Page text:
Sunday, 18 November 2012

Cecily of York

Princess Cecily of York was born on the 20th March 1469, the third child of King Edward IV of England and his wife Elizabeth Woodville. Among her contemporaries, Cecily was said to be the most beautiful of Elizabeth Woodville's daughters.
After two unsuccessful betrothals to Scottish nobles; the future James IV of Scotland in 1474 and to Alexander Stewart, Duke of Albany in 1482, Cecily was married at age sixteen to Ralph Scrope of Upsall who was a supporter of her uncle Richard. After Richard was defeated at the Battle of Bosworth and his supporters were disbanded and ousted from royal favour, the marriage between Cecily and Ralph was annulled after less than a year in 1486. They had no children.
Cecily was a prominent figure at court and among the royal family; she carried Prince Arthur at his christening and also Catherine of Aragon's train at her wedding to Prince Arthur in 1502.
In 1487, Cecily was married again to John Welles (born 1450), 1st Viscount Welles, who was the half brother of Margaret Beaufort, the new king's mother with whom she became close friends. The couple had two daughters; Elizabeth in 1492 and Anne in 1494. However, tragedy struck the family and within a year in 1498-9 John Welles and the two daughters all died and Cecily was left alone.
Three years after being widowed Cecily married again to a Thomas Kyme (born 1465), who was a Lincolnshire squire, in 1502. This marriage however was not for political alignment, it was a love match; "rather for comfort than credit"(Fuller's Worthies, vol 2, pg 165). The king was neither aware of or approved of the marriage beforehand; Cecily may have believed that by marrying someone of relatively low political standing and of little ambition to power that the king would be forgiving and accepting of the marriage. However, King Henry VII reacted to the news by banishing the couple from court and confiscating Cecily's estates; Welles' lands which she inherited upon his death.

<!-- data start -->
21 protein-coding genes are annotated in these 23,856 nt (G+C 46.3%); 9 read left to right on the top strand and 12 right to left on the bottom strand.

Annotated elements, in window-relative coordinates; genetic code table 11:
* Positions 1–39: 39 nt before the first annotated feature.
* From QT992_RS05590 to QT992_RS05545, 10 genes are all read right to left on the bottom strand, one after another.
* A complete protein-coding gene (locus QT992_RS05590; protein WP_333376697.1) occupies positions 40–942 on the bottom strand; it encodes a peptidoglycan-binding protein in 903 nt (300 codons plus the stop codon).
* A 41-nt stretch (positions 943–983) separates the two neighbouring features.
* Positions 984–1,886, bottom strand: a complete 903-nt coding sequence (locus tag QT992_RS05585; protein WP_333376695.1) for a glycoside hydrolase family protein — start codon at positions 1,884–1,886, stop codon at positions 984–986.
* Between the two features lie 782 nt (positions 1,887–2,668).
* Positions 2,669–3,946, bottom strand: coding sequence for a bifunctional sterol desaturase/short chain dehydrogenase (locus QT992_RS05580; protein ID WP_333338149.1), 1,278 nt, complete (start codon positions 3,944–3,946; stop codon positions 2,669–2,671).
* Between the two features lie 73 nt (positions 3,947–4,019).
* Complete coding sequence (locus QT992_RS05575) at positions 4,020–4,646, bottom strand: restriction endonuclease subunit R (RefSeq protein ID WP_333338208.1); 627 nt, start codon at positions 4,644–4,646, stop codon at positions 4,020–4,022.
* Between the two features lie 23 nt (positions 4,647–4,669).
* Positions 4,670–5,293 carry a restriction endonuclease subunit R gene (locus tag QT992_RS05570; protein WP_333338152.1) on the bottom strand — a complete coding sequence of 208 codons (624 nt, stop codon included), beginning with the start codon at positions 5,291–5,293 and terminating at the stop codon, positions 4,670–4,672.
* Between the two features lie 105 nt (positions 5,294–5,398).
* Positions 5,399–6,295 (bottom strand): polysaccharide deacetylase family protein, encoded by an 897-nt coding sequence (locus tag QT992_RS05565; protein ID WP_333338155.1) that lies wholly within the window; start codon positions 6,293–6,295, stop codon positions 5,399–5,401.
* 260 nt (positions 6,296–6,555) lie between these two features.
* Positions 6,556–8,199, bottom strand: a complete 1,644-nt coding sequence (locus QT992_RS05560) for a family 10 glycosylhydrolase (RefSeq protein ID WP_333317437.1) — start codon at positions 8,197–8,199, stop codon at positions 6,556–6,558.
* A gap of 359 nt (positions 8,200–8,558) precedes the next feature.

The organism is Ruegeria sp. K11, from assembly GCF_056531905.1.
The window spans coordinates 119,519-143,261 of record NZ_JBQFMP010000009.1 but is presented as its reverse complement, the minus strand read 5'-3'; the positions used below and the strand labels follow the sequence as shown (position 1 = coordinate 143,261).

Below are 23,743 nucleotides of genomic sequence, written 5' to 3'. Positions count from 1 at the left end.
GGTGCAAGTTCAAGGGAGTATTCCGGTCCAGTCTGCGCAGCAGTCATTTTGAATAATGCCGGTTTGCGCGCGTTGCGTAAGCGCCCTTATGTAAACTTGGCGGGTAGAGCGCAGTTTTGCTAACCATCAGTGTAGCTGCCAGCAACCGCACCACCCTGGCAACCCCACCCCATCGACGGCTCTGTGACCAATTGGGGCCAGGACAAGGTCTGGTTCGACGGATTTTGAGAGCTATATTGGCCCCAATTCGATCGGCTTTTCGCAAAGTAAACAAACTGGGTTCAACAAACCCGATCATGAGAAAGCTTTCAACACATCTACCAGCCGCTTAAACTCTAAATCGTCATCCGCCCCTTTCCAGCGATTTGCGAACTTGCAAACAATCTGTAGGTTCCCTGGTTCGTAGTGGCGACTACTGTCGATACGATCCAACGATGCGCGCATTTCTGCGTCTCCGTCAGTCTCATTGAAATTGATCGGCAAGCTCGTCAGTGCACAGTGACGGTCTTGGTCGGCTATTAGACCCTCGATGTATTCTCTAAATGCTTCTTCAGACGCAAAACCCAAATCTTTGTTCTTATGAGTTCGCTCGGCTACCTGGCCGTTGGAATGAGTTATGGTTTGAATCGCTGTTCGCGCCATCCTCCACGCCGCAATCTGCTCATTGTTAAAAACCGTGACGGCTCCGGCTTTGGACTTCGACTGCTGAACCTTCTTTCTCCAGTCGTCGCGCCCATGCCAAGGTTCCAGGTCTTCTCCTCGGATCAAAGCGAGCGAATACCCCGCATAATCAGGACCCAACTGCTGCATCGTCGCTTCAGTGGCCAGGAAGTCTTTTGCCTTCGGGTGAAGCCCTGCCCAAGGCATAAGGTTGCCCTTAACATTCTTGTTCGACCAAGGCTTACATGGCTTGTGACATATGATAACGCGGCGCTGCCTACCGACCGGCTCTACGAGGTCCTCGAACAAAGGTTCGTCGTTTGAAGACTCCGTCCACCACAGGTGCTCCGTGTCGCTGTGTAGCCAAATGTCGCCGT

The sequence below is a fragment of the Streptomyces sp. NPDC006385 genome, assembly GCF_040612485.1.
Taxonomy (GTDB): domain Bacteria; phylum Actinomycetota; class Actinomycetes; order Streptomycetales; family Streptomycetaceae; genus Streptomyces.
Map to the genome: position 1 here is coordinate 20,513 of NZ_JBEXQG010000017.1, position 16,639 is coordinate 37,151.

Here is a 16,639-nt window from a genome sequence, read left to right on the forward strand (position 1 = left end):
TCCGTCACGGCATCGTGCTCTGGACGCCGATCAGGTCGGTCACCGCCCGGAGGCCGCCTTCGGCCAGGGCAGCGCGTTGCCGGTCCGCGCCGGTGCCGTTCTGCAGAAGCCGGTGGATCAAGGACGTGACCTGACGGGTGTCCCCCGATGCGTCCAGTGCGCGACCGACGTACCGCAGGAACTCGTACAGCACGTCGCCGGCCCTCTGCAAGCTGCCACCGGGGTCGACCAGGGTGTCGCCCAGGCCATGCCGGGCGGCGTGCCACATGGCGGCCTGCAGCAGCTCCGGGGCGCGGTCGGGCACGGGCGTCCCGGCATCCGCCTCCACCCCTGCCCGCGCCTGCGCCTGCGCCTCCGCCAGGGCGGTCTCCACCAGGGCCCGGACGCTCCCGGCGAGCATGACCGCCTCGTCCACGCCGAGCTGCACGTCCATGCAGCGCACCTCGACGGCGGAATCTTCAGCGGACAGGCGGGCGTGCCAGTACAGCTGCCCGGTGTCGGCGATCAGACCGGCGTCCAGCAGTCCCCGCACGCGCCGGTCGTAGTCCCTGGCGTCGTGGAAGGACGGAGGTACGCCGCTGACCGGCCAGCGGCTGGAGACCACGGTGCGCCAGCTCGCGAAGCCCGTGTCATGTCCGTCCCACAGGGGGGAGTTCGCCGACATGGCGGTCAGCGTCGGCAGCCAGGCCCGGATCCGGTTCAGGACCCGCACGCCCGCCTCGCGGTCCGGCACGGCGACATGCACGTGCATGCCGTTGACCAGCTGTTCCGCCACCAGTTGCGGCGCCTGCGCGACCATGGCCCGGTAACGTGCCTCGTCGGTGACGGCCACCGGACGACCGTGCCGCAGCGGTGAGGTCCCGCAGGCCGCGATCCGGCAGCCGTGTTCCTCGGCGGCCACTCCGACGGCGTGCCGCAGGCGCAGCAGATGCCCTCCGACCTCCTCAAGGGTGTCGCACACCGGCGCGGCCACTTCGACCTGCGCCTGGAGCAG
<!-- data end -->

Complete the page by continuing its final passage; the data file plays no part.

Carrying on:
The king's mother Margaret Beaufort, who had for a time been Cecily's sister in law, was the only person who spoke up for her to the king and fought for her estates to be reinstated. During this time Cecily and her new husband were living on a country estate belonging to Margaret Beaufort.
Eventually, Cecily's lands were restored to her but they would only be for her use during her lifetime; in that her husband and children of the marriage would inherit nothing.
The couple had two children; Richard and Margaret, however they did not enjoy royal titles or favour.
Cecily died in 1507, aged 38 on the Isle of Wight without the luxuries that being of royal blood would have afforded her so that she could marry for love.

Thursday, 15 November 2012

Famous landmark is actually drunken outburst

The city of Barcelona is filled with beautiful and unique architecture dating back thousands of years. This particular building however, is considered one of the least attractive in the city centre, and ironically it is the School of Architecture.
It was built in the 1970's and for the front of the building they wanted to place on it some artwork and so held a public competition whereby anyone can enter a design and the best one will be used on the school. The artwork that you see on the building is actually copied from a drawing done by the artist Pablo Picasso. However, Picasso had not drawn this with the intention of entering the competition, nor was it actually him who entered it. In fact, he had no recollection at all of drawing it.